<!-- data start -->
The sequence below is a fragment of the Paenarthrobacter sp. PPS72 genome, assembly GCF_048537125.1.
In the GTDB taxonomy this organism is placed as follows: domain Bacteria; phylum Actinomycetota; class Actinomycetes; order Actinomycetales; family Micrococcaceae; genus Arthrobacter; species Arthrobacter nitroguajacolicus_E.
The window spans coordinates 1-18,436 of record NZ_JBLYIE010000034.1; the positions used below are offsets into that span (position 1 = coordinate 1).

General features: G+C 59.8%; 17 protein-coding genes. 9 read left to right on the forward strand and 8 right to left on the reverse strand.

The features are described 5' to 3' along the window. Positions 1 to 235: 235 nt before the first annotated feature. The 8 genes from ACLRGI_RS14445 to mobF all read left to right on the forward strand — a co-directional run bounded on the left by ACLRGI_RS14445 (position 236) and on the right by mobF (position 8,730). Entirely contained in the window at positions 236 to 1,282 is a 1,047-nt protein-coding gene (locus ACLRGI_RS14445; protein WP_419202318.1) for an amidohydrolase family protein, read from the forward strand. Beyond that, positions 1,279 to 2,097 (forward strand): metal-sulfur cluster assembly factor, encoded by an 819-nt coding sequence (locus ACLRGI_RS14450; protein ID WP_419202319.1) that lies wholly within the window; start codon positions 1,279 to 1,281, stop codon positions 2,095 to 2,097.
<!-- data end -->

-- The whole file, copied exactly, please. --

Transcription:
The sequence below is a fragment of the Paenarthrobacter sp. PPS72 genome, assembly GCF_048537125.1.
In the GTDB taxonomy this organism is placed as follows: domain Bacteria; phylum Actinomycetota; class Actinomycetes; order Actinomycetales; family Micrococcaceae; genus Arthrobacter; species Arthrobacter nitroguajacolicus_E.
The window spans coordinates 1-18,436 of record NZ_JBLYIE010000034.1; the positions used below are offsets into that span (position 1 = coordinate 1).

General features: G+C 59.8%; 17 protein-coding genes. 9 read left to right on the forward strand and 8 right to left on the reverse strand.

The features are described 5' to 3' along the window. Positions 1 to 235: 235 nt before the first annotated feature. The 8 genes from ACLRGI_RS14445 to mobF all read left to right on the forward strand — a co-directional run bounded on the left by ACLRGI_RS14445 (position 236) and on the right by mobF (position 8,730). Entirely contained in the window at positions 236 to 1,282 is a 1,047-nt protein-coding gene (locus ACLRGI_RS14445; protein WP_419202318.1) for an amidohydrolase family protein, read from the forward strand. Beyond that, positions 1,279 to 2,097 (forward strand): metal-sulfur cluster assembly factor, encoded by an 819-nt coding sequence (locus ACLRGI_RS14450; protein ID WP_419202319.1) that lies wholly within the window; start codon positions 1,279 to 1,281, stop codon positions 2,095 to 2,097.